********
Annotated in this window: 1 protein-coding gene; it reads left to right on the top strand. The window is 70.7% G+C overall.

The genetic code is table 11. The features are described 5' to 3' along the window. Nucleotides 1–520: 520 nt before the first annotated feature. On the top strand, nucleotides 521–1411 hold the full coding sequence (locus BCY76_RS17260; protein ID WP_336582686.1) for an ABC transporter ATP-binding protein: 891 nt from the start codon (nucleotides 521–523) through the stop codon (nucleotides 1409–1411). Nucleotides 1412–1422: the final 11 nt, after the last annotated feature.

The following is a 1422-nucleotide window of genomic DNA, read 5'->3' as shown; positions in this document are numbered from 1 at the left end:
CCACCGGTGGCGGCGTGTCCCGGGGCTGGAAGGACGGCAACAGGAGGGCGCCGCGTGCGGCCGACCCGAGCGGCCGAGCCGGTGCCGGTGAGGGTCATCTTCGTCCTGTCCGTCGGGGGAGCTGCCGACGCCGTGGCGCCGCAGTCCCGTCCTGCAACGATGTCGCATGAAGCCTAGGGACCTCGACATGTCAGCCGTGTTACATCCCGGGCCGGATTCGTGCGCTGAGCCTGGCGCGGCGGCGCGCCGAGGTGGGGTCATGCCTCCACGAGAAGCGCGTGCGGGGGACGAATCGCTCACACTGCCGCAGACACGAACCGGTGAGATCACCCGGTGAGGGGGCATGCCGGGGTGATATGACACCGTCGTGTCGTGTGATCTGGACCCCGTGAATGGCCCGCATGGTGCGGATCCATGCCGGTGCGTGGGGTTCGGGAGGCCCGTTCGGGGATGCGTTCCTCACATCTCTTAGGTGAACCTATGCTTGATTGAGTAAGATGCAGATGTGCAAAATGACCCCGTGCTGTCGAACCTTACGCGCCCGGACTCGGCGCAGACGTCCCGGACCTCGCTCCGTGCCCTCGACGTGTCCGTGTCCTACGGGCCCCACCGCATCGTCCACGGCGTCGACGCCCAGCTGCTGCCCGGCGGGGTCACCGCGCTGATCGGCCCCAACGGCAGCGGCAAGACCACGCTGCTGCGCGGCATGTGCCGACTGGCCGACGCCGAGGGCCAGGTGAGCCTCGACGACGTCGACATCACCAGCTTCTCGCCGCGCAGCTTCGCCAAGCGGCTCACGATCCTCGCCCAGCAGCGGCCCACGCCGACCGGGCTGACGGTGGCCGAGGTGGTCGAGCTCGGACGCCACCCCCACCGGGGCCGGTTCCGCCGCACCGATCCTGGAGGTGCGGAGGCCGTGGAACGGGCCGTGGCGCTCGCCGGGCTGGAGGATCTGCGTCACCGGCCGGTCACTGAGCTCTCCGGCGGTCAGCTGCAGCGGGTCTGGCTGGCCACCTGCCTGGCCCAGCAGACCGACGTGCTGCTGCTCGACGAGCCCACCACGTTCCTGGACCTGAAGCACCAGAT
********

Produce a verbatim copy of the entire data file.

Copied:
Annotated in this window: 1 protein-coding gene; it reads left to right on the top strand. The window is 70.7% G+C overall.

The genetic code is table 11. The features are described 5' to 3' along the window. Nucleotides 1–520: 520 nt before the first annotated feature. On the top strand, nucleotides 521–1411 hold the full coding sequence (locus BCY76_RS17260; protein ID WP_336582686.1) for an ABC transporter ATP-binding protein: 891 nt from the start codon (nucleotides 521–523) through the stop codon (nucleotides 1409–1411). Nucleotides 1412–1422: the final 11 nt, after the last annotated feature.

The following is a 1422-nucleotide window of genomic DNA, read 5'->3' as shown; positions in this document are numbered from 1 at the left end:
CCACCGGTGGCGGCGTGTCCCGGGGCTGGAAGGACGGCAACAGGAGGGCGCCGCGTGCGGCCGACCCGAGCGGCCGAGCCGGTGCCGGTGAGGGTCATCTTCGTCCTGTCCGTCGGGGGAGCTGCCGACGCCGTGGCGCCGCAGTCCCGTCCTGCAACGATGTCGCATGAAGCCTAGGGACCTCGACATGTCAGCCGTGTTACATCCCGGGCCGGATTCGTGCGCTGAGCCTGGCGCGGCGGCGCGCCGAGGTGGGGTCATGCCTCCACGAGAAGCGCGTGCGGGGGACGAATCGCTCACACTGCCGCAGACACGAACCGGTGAGATCACCCGGTGAGGGGGCATGCCGGGGTGATATGACACCGTCGTGTCGTGTGATCTGGACCCCGTGAATGGCCCGCATGGTGCGGATCCATGCCGGTGCGTGGGGTTCGGGAGGCCCGTTCGGGGATGCGTTCCTCACATCTCTTAGGTGAACCTATGCTTGATTGAGTAAGATGCAGATGTGCAAAATGACCCCGTGCTGTCGAACCTTACGCGCCCGGACTCGGCGCAGACGTCCCGGACCTCGCTCCGTGCCCTCGACGTGTCCGTGTCCTACGGGCCCCACCGCATCGTCCACGGCGTCGACGCCCAGCTGCTGCCCGGCGGGGTCACCGCGCTGATCGGCCCCAACGGCAGCGGCAAGACCACGCTGCTGCGCGGCATGTGCCGACTGGCCGACGCCGAGGGCCAGGTGAGCCTCGACGACGTCGACATCACCAGCTTCTCGCCGCGCAGCTTCGCCAAGCGGCTCACGATCCTCGCCCAGCAGCGGCCCACGCCGACCGGGCTGACGGTGGCCGAGGTGGTCGAGCTCGGACGCCACCCCCACCGGGGCCGGTTCCGCCGCACCGATCCTGGAGGTGCGGAGGCCGTGGAACGGGCCGTGGCGCTCGCCGGGCTGGAGGATCTGCGTCACCGGCCGGTCACTGAGCTCTCCGGCGGTCAGCTGCAGCGGGTCTGGCTGGCCACCTGCCTGGCCCAGCAGACCGACGTGCTGCTGCTCGACGAGCCCACCACGTTCCTGGACCTGAAGCACCAGAT